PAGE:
Gain Confidence: From Anger to Fear, Feel Your FeelingsAug 09, 2023
Storytime with Kate
Part of what My Self Study Practice has taught me over the years is what, explicitly, am I feeling. The specificity of knowing how I feel has helped me actually feel my feelings instead of reacting to them and letting them hijack my behavior.
This feels really empowering ✨
My 20s felt like I time where I got in touch with my anger. I started feeling it, expressing it, being honest about it, and telling her truth.
I'm passionate about the freedom that's possible when we get in touch with our anger. Especially for those of us who have been taught to suppress it when we feel it towards others, and turn it in our ourselves instead.
My anger kept me feeling lonely in my relationships, and just generally as a person, because the things that I was angry about, weren't things that I knew how to share with others. I'd judge myself for being unreasonable, mean, or sensitive. I'd tell myself I must not have understood it, or that I wasn't being compassionate enough towards the other person. Or I'd say, "other people have it so much worse" or "it's always been this way so there's nothing I can do about it - no point in being angry!" or "there's something under anger like sadness - you must not be being vulnerable enough in order to get there."
Growing up, I was taught to have those judgments and fears towards my anger. And yes, I've been angry about that. I've blamed the systems, my parents, my culture, the other people who told me that... the messengers.
AND ultimately, I'm an adult now :) So are you. We have no control over what happened to us growing up and we can't go back and not take in the messages that we internalized. As adults, we no longer have to judge ourselves harshly like that - but because NOT choosing that judgment is a new skill, it takes work. New neural-pathways. New forms of self-care when those judgments come up.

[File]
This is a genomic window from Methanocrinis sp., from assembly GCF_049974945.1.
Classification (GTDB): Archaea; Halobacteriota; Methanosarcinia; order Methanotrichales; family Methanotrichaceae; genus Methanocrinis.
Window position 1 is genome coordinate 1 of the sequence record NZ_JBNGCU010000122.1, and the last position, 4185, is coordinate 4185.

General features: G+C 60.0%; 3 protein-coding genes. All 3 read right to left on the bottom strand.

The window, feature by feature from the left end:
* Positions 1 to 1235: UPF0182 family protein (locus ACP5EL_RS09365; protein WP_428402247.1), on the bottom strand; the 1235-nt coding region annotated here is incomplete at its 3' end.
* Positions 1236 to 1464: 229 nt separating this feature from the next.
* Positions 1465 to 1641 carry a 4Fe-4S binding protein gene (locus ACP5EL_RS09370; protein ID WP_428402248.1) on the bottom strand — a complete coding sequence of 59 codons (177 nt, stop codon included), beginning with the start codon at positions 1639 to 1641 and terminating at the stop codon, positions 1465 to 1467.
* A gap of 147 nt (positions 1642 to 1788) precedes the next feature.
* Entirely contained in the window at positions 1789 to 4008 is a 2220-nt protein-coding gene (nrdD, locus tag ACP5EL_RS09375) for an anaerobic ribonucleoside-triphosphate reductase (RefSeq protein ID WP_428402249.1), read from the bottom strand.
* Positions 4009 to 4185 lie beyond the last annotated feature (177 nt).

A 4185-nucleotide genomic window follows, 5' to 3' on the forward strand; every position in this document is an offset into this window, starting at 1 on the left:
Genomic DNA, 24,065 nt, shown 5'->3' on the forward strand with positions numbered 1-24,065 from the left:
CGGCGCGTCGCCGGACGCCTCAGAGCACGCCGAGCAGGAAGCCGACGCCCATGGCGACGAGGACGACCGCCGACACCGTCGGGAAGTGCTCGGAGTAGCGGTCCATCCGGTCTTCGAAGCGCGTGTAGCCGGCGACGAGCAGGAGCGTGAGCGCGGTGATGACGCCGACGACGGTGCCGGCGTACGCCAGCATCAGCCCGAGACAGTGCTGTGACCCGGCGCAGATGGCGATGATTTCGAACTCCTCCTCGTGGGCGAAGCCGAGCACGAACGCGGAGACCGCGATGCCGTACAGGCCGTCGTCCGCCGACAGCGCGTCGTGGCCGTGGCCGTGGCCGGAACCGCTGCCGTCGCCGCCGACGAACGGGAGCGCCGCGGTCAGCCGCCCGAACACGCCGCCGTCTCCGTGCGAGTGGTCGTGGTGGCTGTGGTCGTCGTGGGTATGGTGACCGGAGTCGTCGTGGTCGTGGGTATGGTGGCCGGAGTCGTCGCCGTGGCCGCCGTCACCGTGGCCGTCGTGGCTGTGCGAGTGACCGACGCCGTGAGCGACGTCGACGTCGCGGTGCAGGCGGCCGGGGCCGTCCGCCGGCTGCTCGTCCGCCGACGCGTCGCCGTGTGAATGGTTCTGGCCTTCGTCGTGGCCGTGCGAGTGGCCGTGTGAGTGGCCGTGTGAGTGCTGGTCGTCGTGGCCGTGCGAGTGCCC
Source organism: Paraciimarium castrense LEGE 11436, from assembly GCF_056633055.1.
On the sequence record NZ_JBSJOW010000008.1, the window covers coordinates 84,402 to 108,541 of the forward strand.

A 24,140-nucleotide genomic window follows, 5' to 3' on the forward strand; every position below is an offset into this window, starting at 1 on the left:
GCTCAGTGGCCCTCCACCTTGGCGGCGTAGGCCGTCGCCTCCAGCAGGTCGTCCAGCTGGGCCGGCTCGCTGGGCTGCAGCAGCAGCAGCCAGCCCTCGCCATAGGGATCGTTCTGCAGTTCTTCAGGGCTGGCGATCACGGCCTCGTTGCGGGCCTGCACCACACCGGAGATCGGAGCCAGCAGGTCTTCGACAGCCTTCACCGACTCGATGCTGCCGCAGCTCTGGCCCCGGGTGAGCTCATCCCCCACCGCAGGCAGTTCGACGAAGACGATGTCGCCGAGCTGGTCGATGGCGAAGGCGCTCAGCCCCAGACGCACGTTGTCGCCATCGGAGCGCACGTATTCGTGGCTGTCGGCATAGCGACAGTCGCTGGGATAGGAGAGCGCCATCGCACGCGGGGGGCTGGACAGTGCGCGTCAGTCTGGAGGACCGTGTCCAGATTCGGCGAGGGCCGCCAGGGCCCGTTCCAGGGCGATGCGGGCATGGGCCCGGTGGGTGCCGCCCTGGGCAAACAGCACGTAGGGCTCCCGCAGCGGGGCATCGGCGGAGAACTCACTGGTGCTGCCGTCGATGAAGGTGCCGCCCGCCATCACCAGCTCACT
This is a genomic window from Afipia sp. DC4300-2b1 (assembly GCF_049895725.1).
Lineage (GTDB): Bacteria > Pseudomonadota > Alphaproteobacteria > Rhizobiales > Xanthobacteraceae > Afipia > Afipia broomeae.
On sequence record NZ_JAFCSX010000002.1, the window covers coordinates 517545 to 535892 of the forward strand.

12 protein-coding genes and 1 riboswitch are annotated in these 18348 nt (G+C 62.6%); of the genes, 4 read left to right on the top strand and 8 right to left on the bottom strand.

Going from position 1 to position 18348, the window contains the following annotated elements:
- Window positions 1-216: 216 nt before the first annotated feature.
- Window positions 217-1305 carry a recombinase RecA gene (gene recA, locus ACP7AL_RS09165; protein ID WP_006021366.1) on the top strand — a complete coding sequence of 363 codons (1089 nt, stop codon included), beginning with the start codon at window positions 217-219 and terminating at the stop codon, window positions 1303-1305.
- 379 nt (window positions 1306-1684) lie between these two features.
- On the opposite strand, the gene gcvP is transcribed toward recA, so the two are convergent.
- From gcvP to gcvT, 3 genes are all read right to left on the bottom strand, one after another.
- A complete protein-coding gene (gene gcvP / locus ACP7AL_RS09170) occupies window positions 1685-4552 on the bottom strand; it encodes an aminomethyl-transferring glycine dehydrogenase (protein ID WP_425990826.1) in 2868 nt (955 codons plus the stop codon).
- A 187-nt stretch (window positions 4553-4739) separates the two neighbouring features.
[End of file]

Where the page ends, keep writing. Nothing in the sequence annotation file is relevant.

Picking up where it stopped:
A main one for me? Telling my friends and my therapist... 🦋 letting people in.
What I know now is my compassion includes anger. Mine, and yours. As my client, your anger is welcome and loved. And sometimes, the vulnerable thing to share is the anger.
*and ps. here's your permission slip to not always be vulnerable. Instead, be discerning. Who and where is going to hold your anger with respect and dignity?
Suppressing anger, or not being honest when you feel it, keeps us mad. That makes us behave in ways that don't serve us: we try to control other people and their beliefs and opinions, we start thinking that no one else will do it right so we just do it ourselves, we start cutting people out because we think they'll never get there... and wow what a cycle of our unexpressed anger keeping us lonely and that loneliness making us angry in return.
Loneliness means that something's off. Loneliness has a need. And that need is connection. And for connection to take place, we have to let people in 🪞
I think my 30s might be a time where I'm getting more in touch with my fear.
I feel fear a lot more viscerally than I have before. I find myself knowing when I feel threatened and the way that makes me want to bounce and puff out my chest to seem bigger. I feel embarrassed and self-conscious and the way that makes me feel physically small, unsure, and like I want to tell a lie.
I find myself missing that Angry Kate in her 20s. She felt so clear. So directional. So fire-forward. In a way, she felt so safe.
Because I feel a little bit afraid a lot of the time, I also feel more in touch with my courage.
I'm asking courageous questions and telling courageous truths about myself - I know it's courage because I feel afraid to say it but I do it because I know that it's better for me when I do.
My anger helped me feel bold, capable, and responsible. This fear is helping me connect, relax, and surprisingly, feel more confident.
All those years I spent learning how to be kind towards my anger are paying off - I feel more in touch with my inner self, the part that's kind and compassionate and secure. I feel safer in my body.
Safe enough to feel afraid. Safe enough to do it anyway. Safe enough to share with you in an email, that I feel afraid... like, regularly.
What I'm enjoying about noticing when I feel afraid, is that it's also showing me when I feel safe. And that safety hasn't been coming in the absence of fear, it's come in the togetherness of it. I can feel the safety, when I can feel the courage.
Here's to feeling confident and afraid ✨
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